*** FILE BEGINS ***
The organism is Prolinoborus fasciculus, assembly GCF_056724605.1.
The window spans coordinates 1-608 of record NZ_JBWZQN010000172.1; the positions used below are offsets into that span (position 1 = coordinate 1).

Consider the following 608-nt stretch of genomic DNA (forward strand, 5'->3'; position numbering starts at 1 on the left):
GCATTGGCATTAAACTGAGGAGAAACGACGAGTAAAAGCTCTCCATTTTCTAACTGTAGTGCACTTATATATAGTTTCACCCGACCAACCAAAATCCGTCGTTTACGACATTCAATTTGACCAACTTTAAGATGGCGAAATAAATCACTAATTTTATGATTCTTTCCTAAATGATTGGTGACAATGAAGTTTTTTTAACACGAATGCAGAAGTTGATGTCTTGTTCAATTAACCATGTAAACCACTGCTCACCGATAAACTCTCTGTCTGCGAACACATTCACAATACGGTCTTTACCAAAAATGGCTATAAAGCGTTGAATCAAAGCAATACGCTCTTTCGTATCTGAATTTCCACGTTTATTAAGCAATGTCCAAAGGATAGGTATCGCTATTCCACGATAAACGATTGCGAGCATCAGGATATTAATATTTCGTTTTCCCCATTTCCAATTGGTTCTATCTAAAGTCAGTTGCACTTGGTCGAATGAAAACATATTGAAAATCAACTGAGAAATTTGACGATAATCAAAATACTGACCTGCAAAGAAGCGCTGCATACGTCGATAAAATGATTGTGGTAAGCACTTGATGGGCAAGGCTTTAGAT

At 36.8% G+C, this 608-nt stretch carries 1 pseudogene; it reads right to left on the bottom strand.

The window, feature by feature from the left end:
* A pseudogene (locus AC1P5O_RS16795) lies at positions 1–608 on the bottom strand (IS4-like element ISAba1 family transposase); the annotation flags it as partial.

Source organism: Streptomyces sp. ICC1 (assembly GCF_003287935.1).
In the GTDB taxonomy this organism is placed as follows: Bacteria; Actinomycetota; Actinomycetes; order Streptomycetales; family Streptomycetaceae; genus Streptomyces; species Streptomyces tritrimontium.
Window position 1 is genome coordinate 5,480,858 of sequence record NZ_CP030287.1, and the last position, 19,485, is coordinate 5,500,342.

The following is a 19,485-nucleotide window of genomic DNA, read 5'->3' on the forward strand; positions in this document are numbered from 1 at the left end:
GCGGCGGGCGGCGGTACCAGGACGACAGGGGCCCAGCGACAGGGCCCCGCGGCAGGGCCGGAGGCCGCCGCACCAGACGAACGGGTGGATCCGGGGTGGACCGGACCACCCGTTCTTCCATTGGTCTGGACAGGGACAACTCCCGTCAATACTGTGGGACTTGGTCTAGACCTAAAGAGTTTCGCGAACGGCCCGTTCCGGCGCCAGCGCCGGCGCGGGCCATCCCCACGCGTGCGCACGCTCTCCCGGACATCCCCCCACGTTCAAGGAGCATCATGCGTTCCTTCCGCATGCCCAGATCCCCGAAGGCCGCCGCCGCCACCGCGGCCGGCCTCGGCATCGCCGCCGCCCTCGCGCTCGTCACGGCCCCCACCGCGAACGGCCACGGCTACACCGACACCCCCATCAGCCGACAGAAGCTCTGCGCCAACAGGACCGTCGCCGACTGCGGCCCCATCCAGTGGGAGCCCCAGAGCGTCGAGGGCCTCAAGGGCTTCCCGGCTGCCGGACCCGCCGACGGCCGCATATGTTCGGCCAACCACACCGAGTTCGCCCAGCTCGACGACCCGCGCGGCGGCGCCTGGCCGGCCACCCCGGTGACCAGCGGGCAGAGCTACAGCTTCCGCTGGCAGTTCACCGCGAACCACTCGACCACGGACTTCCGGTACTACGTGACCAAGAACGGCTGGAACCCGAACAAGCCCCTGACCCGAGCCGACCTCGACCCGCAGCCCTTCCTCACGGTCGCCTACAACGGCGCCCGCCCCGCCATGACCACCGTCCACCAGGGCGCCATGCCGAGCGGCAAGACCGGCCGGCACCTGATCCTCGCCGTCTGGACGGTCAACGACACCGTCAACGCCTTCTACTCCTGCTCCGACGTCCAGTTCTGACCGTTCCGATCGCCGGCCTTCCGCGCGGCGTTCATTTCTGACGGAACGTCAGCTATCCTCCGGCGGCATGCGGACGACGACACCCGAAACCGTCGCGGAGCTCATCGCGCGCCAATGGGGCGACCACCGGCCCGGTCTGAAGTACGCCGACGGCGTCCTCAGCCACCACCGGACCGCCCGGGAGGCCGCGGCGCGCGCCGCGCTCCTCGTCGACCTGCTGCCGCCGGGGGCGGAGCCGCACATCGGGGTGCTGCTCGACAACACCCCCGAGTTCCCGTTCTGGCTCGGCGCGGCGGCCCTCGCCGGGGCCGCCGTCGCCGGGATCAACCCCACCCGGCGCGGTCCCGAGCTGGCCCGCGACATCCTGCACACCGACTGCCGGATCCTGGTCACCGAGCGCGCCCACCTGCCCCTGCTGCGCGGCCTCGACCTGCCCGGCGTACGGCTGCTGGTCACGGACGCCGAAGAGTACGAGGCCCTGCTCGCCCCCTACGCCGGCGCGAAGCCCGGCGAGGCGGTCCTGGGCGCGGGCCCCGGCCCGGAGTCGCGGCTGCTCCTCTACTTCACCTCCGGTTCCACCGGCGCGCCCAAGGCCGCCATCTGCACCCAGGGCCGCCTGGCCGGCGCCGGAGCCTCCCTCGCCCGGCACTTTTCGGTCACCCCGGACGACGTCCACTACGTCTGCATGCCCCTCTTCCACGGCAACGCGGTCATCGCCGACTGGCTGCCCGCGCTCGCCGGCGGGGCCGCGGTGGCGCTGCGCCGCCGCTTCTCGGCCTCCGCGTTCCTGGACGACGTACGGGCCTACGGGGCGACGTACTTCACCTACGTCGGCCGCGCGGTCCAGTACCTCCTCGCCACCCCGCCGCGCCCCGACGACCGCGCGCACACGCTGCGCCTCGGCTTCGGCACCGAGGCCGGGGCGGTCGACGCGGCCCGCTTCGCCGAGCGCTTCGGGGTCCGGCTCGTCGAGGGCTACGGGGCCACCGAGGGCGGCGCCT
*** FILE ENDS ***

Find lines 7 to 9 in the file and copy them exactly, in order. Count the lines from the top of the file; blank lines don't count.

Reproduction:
* A pseudogene (locus AC1P5O_RS16795) lies at positions 1–608 on the bottom strand (IS4-like element ISAba1 family transposase); the annotation flags it as partial.

Source organism: Streptomyces sp. ICC1 (assembly GCF_003287935.1).
In the GTDB taxonomy this organism is placed as follows: Bacteria; Actinomycetota; Actinomycetes; order Streptomycetales; family Streptomycetaceae; genus Streptomyces; species Streptomyces tritrimontium.